Coronavirus and the Lessons for Executives Worldwide
Blog Post › Transformational Leadership
Since the Lunar New Year, the Coronavirus has had a devastating impact on the lives of Chinese people and the economy worldwide. My family is from a small town in Northern China – about four hours drive east of Beijing. Besides staying up-to-date on their health conditions, I have also been following how Chinese companies are responding to the virus – some more successfully than others. Below I summarized two core lessons that I am left with.
Manage the Crisis Communication Flow
Since late January, the Chinese government has advised citizens to not leave their residence unless absolutely necessary and roads have been shut down. With the help of the internet, information is quickly shared and passed around, with a large amount of “fake news” in circulation. Rumors about the Red Cross mishandling donation items and leaked videos of people dropping dead on the street caused shock waves across the nation, leaving the community in anger and frustrations, brewing public distrust of government agencies. Overall, the network of conversations around how the virus was being handled has fostered an unproductive environment that caused misunderstanding between the state agencies, hospitals, and the general public.
In any large and complex corporation, when organizational structures shift, key executives leave the organization or there is an M&A deal in discussion, similar shock waves are often produced in companies. Getting ahead of the message is key. In my work with executives to manage change, I observe them following a methodical approach for information dissemination in a crisis. They first gain alignment amongst senior leadership on “what to say and how much to share,” then disseminate the news internally, then release to the public. When communicating to the internal audience, they make sure three critical questions are addressed before people raise them:
- Why did this happen?
- Is there something wrong?
- What does this mean to me and my job?
Answering these questions helps people make sense of what is going on and allow them to contribute effectively to the work that needs to get done moving forward.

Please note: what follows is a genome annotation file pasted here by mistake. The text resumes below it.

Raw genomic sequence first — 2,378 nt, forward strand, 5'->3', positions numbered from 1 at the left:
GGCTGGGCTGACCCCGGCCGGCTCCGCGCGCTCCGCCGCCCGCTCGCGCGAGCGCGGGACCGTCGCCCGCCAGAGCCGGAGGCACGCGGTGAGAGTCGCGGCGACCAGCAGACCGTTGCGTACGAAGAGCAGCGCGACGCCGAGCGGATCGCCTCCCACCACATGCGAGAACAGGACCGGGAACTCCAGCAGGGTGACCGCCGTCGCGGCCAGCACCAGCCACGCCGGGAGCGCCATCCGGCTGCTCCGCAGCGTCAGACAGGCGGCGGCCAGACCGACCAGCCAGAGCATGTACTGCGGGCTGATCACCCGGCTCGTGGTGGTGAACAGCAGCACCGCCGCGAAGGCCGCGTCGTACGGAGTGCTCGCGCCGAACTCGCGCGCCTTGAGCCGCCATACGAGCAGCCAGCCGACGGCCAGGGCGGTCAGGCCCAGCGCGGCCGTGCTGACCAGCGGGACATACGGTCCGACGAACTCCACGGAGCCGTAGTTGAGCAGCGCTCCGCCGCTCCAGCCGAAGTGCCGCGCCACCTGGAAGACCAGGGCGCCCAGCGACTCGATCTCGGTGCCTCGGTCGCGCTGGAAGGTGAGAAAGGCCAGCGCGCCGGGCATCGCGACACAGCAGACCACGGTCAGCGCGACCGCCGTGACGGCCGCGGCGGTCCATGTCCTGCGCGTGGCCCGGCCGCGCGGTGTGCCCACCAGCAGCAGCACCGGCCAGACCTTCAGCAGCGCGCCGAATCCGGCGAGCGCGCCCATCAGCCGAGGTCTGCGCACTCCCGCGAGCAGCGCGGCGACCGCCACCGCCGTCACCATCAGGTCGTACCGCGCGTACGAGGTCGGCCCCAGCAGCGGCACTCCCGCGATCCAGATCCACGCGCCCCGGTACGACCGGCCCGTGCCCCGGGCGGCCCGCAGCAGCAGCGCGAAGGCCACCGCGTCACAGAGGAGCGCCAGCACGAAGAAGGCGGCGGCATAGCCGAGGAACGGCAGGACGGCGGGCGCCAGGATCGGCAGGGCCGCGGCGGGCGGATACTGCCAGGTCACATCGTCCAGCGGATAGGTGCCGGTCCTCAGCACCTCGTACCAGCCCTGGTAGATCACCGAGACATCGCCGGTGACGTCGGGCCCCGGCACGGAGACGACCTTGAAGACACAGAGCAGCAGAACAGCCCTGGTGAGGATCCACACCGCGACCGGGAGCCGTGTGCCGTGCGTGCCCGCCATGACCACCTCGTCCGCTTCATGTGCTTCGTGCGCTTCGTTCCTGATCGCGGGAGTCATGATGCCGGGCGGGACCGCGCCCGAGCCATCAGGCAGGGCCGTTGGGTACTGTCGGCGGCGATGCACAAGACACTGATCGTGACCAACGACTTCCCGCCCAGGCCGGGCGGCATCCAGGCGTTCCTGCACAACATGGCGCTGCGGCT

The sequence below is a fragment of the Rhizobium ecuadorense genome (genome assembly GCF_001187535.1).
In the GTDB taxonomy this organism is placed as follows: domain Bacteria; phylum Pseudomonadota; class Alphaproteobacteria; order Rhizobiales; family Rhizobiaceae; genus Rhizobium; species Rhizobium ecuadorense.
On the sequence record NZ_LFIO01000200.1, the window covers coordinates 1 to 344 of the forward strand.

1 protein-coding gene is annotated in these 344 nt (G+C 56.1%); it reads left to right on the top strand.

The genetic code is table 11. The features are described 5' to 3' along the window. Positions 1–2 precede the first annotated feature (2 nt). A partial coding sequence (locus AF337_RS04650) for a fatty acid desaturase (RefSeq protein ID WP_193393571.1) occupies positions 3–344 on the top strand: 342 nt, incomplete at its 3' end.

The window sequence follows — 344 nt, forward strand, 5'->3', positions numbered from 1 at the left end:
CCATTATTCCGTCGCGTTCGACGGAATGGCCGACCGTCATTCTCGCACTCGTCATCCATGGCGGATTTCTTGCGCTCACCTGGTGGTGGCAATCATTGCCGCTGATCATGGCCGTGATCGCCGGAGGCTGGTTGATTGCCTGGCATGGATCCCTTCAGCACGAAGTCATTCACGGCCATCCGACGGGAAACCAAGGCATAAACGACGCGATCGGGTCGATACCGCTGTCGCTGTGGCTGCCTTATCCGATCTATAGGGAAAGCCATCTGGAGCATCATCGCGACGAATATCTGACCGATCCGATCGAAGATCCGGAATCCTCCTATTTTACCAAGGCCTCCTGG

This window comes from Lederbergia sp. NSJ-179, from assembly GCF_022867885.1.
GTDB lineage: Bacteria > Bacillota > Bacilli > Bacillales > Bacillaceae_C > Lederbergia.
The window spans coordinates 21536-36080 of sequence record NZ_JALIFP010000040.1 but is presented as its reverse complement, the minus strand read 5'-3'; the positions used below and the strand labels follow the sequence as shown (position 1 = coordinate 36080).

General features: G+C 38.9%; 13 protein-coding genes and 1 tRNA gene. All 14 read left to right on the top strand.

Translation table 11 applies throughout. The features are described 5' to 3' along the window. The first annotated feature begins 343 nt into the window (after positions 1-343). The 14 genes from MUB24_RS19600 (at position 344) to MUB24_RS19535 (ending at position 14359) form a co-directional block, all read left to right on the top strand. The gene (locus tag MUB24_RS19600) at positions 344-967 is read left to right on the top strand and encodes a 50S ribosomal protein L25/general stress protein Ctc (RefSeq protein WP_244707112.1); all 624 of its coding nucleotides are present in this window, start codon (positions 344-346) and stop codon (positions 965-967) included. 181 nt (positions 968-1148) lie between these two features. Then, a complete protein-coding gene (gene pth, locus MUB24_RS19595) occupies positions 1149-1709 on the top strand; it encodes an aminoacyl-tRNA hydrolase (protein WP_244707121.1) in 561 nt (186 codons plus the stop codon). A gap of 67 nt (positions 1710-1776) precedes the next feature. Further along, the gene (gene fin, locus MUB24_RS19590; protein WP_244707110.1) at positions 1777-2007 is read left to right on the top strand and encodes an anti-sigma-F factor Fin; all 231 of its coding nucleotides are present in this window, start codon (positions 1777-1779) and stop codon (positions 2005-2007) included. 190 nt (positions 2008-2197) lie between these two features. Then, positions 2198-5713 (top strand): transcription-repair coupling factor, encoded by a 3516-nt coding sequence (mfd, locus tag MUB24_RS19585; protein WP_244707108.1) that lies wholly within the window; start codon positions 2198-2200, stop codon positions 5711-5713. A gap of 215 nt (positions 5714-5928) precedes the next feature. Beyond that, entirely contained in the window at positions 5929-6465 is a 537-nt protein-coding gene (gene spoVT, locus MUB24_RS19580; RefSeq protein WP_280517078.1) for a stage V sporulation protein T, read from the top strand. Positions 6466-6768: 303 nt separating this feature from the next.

Seeing the Silver Lining in Any Circumstance
When adversity strikes, especially something quite uncontrollable such as an epidemic, businesses can easily feel trapped. After the virus broke out, the majority of business operations came to a halt. There was no income coming in, but companies were required by law to continue to pay wages and rent. Many small and medium-sized businesses already gave up the fight and are already starting to fold.
However, some companies are seeing the extended lockdown as their opportunity to grow their business in new ways. Some services companies started utilizing their online platforms to deliver their services through video conferencing. Others started grocery delivery app businesses – noticing the customer need for obtaining fresh produce without having to leave their residence. When faced with seemingly impossible situations, effective leaders regroup quickly to see how their companies can address unmet needs in the new circumstance, put together a plan and mobilize the entire organization around it.
During a recent culture transformation project that I worked on at a biopharmaceutical company, the four sub-teams were struggling with the circumstance of not having enough time to dedicate to their culture project. They all had their day jobs, and the work of being on a culture team was added on top of it. Despite the circumstance, the four teams decided that they were going to produce a breakthrough in the company culture. They sought help from their team to cover what needed to get done and hired an external consultant to do the technical work of building the site. At the end of the project, they:
- Delivered a very engaging acknowledgment program;
- Created a website focused on launching the culture initiative;
- Came up with metrics to assess the real impact that the culture will make on the company.
During a crisis, effective leaders maintain focus on two things- they manage the communication flow and see the silver lining in any circumstance to claim their power against the prevailing situation.